reply to post by AfterInfinity
You are right to bring question to this. Philosophical debate often leads to semantics. This is why I should have laid out the definitions, and agreed
upon them, before I ripped straight to the corollary. But I get so tired of the nuts and bolts sometimes, and I usually use the form of the
, used mostly by the more negative of philosophers like Schopenhauer or Nietzsche, to incite emotion with insight instead of stuffy
pedantry. No one likes to read that s##t; and the enlightened ones usually shy away from too much logic, rationality and sound arguments.
Take the previous paragraph for example, I could've just said, "Ah well," and achieved about the same.
noun ( pl. vanities )
1. excessive pride in or admiration of one's own appearance or achievements: it flattered his vanity to think I was in love with him | the personal
vanities and ambitions of politicians.
Vanity is a topic of great interest to me.
I see vanity, in its modern sense, as the upholding of one's self image, or how one wishes others would perceive him. This was my intended usage.
You are right to make mention of its more archaic usage and etymology, that being "empty" or "without substance."
LesMisanthrope, please clarify your hypothesis: are you saying that enlightenment encourages or bolsters vanity in people?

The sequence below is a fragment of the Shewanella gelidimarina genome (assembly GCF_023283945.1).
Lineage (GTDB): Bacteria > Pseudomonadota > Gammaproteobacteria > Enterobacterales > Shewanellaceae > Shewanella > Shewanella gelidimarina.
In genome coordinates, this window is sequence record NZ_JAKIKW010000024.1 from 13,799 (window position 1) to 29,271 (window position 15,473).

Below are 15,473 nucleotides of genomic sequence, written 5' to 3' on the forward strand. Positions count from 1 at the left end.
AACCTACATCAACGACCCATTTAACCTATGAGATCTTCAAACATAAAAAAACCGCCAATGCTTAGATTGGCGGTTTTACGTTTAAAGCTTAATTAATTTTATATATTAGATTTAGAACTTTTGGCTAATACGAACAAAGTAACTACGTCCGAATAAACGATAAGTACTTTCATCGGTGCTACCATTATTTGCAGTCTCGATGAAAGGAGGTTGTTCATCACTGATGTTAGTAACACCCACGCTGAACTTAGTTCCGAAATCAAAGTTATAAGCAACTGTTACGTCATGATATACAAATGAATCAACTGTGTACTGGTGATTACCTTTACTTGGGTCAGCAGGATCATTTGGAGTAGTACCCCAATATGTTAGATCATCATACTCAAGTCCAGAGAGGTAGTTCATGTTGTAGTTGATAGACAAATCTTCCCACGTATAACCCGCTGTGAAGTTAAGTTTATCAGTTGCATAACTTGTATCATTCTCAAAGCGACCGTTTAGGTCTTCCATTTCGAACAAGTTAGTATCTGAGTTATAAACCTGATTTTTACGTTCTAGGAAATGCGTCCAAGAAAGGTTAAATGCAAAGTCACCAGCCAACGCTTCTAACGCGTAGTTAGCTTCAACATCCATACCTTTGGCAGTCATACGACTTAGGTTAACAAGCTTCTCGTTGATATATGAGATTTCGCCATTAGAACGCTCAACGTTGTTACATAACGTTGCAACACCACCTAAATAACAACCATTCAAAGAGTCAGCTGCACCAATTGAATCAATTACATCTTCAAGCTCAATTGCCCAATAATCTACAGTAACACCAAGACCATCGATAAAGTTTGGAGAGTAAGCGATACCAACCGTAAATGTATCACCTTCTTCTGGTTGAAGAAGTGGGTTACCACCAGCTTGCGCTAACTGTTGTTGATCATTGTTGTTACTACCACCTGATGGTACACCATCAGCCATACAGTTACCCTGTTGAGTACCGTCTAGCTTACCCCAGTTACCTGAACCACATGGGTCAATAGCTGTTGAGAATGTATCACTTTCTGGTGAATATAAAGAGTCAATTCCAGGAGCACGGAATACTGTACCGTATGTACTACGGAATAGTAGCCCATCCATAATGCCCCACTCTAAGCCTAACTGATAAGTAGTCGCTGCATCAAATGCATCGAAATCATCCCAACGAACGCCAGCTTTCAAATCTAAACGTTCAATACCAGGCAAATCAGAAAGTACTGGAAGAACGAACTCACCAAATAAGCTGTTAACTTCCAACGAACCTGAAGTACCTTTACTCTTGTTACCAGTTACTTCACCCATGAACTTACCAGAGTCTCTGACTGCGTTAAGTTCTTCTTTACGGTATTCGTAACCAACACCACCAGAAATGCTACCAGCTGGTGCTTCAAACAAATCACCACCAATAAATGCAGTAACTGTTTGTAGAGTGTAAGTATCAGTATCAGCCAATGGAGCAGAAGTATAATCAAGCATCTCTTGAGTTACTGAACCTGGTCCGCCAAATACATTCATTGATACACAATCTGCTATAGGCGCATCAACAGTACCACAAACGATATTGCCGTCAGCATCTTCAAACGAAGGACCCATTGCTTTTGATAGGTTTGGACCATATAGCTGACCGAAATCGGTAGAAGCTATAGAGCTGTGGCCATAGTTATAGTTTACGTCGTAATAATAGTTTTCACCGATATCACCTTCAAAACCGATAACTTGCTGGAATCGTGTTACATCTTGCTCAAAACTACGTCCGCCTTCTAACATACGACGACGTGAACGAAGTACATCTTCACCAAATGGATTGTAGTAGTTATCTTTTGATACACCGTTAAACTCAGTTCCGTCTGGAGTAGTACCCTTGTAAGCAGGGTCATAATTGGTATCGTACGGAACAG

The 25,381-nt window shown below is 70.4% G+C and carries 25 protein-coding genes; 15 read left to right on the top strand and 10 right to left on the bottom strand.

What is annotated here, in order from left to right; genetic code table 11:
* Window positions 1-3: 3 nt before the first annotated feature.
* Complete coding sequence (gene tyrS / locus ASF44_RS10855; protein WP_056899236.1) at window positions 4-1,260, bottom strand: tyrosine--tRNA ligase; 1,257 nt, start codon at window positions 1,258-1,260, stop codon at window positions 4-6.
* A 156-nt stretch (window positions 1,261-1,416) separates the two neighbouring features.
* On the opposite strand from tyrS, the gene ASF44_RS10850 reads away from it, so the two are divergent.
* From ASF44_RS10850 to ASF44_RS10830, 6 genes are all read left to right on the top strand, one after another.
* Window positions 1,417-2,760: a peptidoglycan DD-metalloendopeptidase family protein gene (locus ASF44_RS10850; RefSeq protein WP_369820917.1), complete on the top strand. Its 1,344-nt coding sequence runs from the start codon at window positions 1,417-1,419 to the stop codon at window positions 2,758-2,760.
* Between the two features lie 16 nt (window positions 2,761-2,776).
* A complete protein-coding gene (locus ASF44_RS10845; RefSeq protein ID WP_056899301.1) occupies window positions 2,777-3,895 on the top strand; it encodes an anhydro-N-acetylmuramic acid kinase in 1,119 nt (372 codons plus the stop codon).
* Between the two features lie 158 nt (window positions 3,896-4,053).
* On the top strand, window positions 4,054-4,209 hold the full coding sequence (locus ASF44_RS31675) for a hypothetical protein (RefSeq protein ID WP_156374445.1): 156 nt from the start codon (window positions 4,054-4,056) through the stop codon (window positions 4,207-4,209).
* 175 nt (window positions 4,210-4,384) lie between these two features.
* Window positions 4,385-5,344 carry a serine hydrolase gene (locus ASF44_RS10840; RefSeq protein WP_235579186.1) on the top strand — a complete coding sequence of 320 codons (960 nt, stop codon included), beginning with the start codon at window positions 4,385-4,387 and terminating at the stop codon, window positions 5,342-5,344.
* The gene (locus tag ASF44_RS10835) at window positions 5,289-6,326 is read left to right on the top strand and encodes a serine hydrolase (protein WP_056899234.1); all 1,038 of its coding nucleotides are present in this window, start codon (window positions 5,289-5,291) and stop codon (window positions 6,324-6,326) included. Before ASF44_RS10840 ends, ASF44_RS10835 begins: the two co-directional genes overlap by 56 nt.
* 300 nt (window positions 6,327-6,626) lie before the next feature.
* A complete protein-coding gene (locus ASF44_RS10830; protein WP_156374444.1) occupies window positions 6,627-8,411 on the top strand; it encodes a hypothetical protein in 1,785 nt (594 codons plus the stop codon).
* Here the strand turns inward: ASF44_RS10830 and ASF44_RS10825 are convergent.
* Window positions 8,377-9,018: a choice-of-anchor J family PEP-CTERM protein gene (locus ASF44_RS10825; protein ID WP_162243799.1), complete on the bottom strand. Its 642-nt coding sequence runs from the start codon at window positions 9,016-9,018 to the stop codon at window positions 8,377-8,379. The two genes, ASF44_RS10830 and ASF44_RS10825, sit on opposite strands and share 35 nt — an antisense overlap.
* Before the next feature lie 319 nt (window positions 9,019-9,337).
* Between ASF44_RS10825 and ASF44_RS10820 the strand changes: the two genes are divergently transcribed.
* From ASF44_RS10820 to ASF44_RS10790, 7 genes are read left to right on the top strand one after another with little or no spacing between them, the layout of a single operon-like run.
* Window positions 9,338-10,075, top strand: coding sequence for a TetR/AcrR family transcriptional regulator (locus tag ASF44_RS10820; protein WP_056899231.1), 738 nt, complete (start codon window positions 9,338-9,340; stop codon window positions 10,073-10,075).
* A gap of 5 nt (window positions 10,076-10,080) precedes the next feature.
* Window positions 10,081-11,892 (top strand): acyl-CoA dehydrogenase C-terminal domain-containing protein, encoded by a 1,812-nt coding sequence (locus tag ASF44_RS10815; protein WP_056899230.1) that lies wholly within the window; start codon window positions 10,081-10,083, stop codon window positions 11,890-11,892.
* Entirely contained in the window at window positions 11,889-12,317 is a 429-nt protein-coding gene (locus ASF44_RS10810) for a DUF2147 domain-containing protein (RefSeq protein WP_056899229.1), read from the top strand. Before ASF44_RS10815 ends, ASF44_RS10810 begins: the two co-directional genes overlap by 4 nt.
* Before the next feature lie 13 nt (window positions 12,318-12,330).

Or are you saying that enlightenment in and of itself is vain?
Something that doesn't exist outside of thought can not be vain or encourage anything. I only argued that he who calls himself enlightened is vain,
and not in the least bit enlightened. When anyone claims they are enlightened, we intuitively know that they are not, unless we submit to paradox,
thereby discovering that they claim enlightenment for appearances sake only.
It could also be argued that the pursuit of enlightenment, since it is futile, is empty and without value, but that's only because the promised reward
is not attainable. When it is not the pursuit of enlightenment (an abstract concept), but instead the pursuit of the pursuit
, the adventure of
knowledge (something concrete, experiential) as the reward, we find the pursuit of enlightenment isn't so vain after all, only full of misplaced
edit on 13-2-2013 by LesMisanthrope because: (no reason given)